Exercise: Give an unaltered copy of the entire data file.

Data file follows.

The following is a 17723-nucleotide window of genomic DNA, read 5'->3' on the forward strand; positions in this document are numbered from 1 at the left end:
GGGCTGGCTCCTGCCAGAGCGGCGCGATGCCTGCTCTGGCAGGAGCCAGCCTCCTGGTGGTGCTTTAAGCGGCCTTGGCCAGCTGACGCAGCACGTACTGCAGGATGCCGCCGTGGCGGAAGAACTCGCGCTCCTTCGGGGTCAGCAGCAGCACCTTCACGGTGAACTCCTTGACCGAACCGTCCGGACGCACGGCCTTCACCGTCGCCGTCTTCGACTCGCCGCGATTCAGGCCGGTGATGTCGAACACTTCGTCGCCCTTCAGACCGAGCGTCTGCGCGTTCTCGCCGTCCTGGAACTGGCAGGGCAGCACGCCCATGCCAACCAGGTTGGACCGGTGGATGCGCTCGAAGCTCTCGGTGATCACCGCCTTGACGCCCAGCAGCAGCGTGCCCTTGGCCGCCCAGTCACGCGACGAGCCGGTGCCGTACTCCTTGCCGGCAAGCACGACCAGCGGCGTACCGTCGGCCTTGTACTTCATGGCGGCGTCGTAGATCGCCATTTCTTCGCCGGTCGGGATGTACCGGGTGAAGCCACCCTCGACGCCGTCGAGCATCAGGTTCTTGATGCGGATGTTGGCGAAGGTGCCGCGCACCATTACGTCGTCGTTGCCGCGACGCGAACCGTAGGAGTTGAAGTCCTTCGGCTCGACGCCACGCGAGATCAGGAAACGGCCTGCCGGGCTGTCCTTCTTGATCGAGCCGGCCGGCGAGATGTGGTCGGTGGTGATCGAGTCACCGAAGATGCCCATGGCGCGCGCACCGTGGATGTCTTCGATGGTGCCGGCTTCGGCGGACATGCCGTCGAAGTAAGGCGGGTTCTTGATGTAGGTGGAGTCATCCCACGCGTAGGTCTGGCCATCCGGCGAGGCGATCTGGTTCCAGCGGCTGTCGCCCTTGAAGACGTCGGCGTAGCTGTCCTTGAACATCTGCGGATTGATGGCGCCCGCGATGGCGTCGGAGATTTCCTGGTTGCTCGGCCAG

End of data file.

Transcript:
The following is a 17723-nucleotide window of genomic DNA, read 5'->3' on the forward strand; positions in this document are numbered from 1 at the left end:
GGGCTGGCTCCTGCCAGAGCGGCGCGATGCCTGCTCTGGCAGGAGCCAGCCTCCTGGTGGTGCTTTAAGCGGCCTTGGCCAGCTGACGCAGCACGTACTGCAGGATGCCGCCGTGGCGGAAGAACTCGCGCTCCTTCGGGGTCAGCAGCAGCACCTTCACGGTGAACTCCTTGACCGAACCGTCCGGACGCACGGCCTTCACCGTCGCCGTCTTCGACTCGCCGCGATTCAGGCCGGTGATGTCGAACACTTCGTCGCCCTTCAGACCGAGCGTCTGCGCGTTCTCGCCGTCCTGGAACTGGCAGGGCAGCACGCCCATGCCAACCAGGTTGGACCGGTGGATGCGCTCGAAGCTCTCGGTGATCACCGCCTTGACGCCCAGCAGCAGCGTGCCCTTGGCCGCCCAGTCACGCGACGAGCCGGTGCCGTACTCCTTGCCGGCAAGCACGACCAGCGGCGTACCGTCGGCCTTGTACTTCATGGCGGCGTCGTAGATCGCCATTTCTTCGCCGGTCGGGATGTACCGGGTGAAGCCACCCTCGACGCCGTCGAGCATCAGGTTCTTGATGCGGATGTTGGCGAAGGTGCCGCGCACCATTACGTCGTCGTTGCCGCGACGCGAACCGTAGGAGTTGAAGTCCTTCGGCTCGACGCCACGCGAGATCAGGAAACGGCCTGCCGGGCTGTCCTTCTTGATCGAGCCGGCCGGCGAGATGTGGTCGGTGGTGATCGAGTCACCGAAGATGCCCATGGCGCGCGCACCGTGGATGTCTTCGATGGTGCCGGCTTCGGCGGACATGCCGTCGAAGTAAGGCGGGTTCTTGATGTAGGTGGAGTCATCCCACGCGTAGGTCTGGCCATCCGGCGAGGCGATCTGGTTCCAGCGGCTGTCGCCCTTGAAGACGTCGGCGTAGCTGTCCTTGAACATCTGCGGATTGATGGCGCCCGCGATGGCGTCGGAGATTTCCTGGTTGCTCGGCCAG